CONTEMPT OF CONGRESS
for his indemnity. But criminal conteinpts are offenses or injiiiies oilered to the court, and a line or imprisonment is imposed upon the conternnor for the purpose of punishment. Wyatt v People. 17 Colo. 27.2, 28 Pac. 9Gl; People v. ii( ' 78 Hun, 154, 28 N. X. Supp. BS1; B hreiber v. Mfg. Co., 18 App. Div. 158. -15 i\'. Y. Supp. 442; Eaton Rapids v. Horner. 126 l\'Iicb. I22. 85 N. W. 26-1; In re Ncvitt, 117 Fed. -148, 5-1 C. O. A. F State v. Shepherd. 177 l\lo. 205, 70 S. W. 79, 99 Am. St. Rep. 624.
CONTEMPT OF CONGRESS, LEGISLATURE, or PARLIAMENT. Whatever oivstrvcts or tcniis to obstruct the due course of proceeding or either house, or grossly reffects on the charact(-.i- of a member of either house, or imputes to him what it would he a libel to impute to an ordinary person, is a contempt of the house, and thereby ii
breach of privilege. Sweet. CONTEMPTIBILITER. Lat. Conteniptnously. In old English law. Contempt, con-
tenipts. Fleta, lib. 2, c. 60. 5 35.
CONTENTIOUS. Contested; adversary; litigated between adverse or contending parties; a judicial proceeding not merely ea; parte in its character, but comprising attack and defense as between opposing parties, is so called Tile litigious proceedings l.i.i ecclesi- astical courts are sometimes said to belong to its “contentions" juiisdiction. in Cont.radistlnction to what is called its “voluntary" ju- risdiction. uhicli is exercised in the granting of licenses, prohates of wills, dispensations, faculties etc. —C tentianii jurisdiction. In English eccle tical law. That branch of the jurisdiction of the ecclesiastical courts which is exer- cised upon adversary or coiiterttioua proceedings —Contentions possession. in stating the rule that the possession of land necessary to give rise to a title by prescription must be a "contentious" one, it is meant that it must he based on opposition to the title of the rival claimant (not in recognition thereof or subordi- nation thereto) and that the opposition must be based on good grounds, or such as might be made the subject of litigation. Railroad Co. v. McFarian, 43 N. J. Law, 621.
CONTENTMENT, CDNTENEMENT. A man's countenance or credit, which he has together with, and by reason of, his freehold; or that which is iieci-ssary for the support iiud inaiiitcnnnce of men, agreeably to their several qualities or states of lixe. Wharton; (‘owell.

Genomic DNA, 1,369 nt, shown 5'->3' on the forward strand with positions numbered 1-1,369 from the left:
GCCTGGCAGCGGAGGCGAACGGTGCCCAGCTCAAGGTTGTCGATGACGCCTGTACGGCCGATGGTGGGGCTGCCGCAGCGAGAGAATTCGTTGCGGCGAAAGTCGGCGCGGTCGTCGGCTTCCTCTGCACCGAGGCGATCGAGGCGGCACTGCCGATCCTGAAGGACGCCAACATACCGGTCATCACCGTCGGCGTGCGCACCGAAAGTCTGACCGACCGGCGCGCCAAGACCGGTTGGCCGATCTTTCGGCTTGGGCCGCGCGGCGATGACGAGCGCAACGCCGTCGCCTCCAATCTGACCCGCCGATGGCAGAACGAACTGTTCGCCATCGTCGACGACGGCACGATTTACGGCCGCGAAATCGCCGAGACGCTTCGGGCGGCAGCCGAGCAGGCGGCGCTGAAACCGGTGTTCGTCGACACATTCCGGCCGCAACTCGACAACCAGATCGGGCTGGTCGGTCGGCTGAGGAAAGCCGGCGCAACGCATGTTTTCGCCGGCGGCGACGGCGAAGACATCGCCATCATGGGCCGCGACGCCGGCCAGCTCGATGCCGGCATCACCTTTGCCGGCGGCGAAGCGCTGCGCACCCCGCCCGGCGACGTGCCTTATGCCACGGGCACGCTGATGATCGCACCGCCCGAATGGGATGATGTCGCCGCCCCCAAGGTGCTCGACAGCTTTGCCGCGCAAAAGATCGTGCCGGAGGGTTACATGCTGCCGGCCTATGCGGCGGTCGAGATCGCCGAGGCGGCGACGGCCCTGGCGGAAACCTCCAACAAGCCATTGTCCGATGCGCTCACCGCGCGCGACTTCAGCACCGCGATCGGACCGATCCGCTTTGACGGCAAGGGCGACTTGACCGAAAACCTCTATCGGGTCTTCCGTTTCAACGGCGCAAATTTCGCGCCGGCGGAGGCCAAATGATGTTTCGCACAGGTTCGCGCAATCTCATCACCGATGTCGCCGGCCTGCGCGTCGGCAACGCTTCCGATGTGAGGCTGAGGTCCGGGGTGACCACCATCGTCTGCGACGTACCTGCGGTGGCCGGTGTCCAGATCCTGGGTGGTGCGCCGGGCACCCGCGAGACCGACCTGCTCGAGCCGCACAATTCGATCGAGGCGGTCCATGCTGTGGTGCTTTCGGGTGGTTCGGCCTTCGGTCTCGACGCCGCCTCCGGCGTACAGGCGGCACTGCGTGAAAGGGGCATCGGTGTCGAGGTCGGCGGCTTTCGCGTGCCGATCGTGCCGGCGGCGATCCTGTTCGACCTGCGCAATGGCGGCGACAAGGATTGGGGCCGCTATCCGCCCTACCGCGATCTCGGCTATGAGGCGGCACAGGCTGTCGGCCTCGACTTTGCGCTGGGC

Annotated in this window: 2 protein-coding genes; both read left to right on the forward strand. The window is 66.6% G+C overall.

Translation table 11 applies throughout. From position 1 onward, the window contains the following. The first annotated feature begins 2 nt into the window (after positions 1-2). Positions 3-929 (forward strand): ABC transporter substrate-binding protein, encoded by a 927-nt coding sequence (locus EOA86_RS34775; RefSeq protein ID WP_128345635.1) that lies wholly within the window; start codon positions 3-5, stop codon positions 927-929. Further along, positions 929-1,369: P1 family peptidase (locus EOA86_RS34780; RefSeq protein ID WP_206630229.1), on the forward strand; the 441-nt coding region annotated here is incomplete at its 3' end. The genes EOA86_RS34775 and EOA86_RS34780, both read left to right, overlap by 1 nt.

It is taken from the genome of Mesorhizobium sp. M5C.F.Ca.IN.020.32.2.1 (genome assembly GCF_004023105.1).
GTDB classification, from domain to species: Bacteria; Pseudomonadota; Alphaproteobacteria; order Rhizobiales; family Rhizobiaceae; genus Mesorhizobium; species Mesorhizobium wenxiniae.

CONTENTS. The contents of a promissory note or other commercial lnstruinent or those in action means the specific sum nam- ed therein and pa_Valile by the terms of the instrument. Trading Co. v. Morrison. 178 U. S. 262, 20 Sup. Ct. 869, 44 L. Ed. 1661; Sets v. Pitot, 6 G1-anch. 335. 3 L. Ed. 240; Sinions v. Paper ‘Co. (0. C.) 33 Fed. 195; Barney v. Bank. 2 Fed. Cas. S94: Corbin r. Black Hawk County, 105 U. S. 659, M L. Eli. 1136. —Contenta nnd not contents.
in parlia- mcn tziry i.iw.
The "contents" are those who,
in the house of lords. express assent to a bill: the “not" or “non contents" dissent. May. Pa.rL Law, cc. 12, 357.—“Cnntents unknown." W ords_ sometimes annexed to a hill of ioding oi goods in cases. Their meaning is that the innter only means to acknowledge the shipment. in good order, of the cases, as to their external condition. Clark v. Barnwell. 12 How. 273, 13 L. Ed. 9S5; Miller v. Railroad Co.. 90 N. Y. 433. 43 Am. Rep. 179; The Columbia, 0 Fed. Gas. 178.
CONTERMINDUS. Adjacent; adjoining; having a common boundary; cotcrml- nous.
CONTEST. To make defense to an ad- verse clalin in a court of law; to oppose, 1'9- sist, or dispute the case made by a plalntlfi. Pratt v. Breckiiiridge, 112 Ky. 1, 65 S. W 136; Parks v. State, 100 Ala. 634, 13 South. 756.
—Contesta.tion of unit. In an ecclesiastical cause, that stage of the suit which is reached when the defendant has answered the libel by giving in an aiie-gation.—Contester1 election. This phrase has no technical or ierzally defined meaning. An election may he said to be contested whenever an objection is formally urged ngninst it which, if found to be tnie in fact, would invalidate it. This is tnie both as to ob- jections founded upon some constitutional pro- vision and to such as are based on stiitntts Robertson v. State, 109 Ind. 116. 10 N. E. 600.
CONTESTATIO LITIS. In Roman law. Contest-ation of suit: the framing an issue; joinder in issue. The formal net of both the parties with which the proceedings in jurc were closed when they led to a iii- dicial investigation, and by \\i1iCi:i the neigh- bors whom the partles brought with them were called to testify. Macketd. Rom Law, 5 219.
In old English law. Coming to an issue; the issue so produced. Crabb. Eng. Law, 216.
Contestatia litis nget terminus contra- dictai-ios. An issue requires terms of con- l;l"ldi(.tiDl.l. Jenh. Cent. 117. To constltuteim issue, there must be an afliirmntive on one side and a negative on the other.
CONTEXT. The context of a particular sentence or clause in a statute, contract, will, etc.. comprises those parts of the text which immediately precede and follow it. The context may sometimes be scrutinized, to aid in the interpretation of an obscure passage.
CONTIGUOUS. In close proxlnilty; in actual close contact. Touching; hounded or traversed by. The term is not synonyuious With “vicl.ual." Plaster Co. v. Campbell, 80 Va. 39!}, 16 S. 14.‘. 274; Bank v. Hopkins. 4'! Kan. .‘iS0, 28 Pac. 606, 27 Am. St. Rep. 309: Raxedaie v. Scip. 32 La. Ann. 435; Arhell v. Insurance C0,, (59 N. Y. 191, 25 Am. Rep. 168.
CONTINENGIA. In Spanish law. Contincncy or unity of the pi'<i(-endings in I
cause. White, New Recap. b. 3, tit G, c. L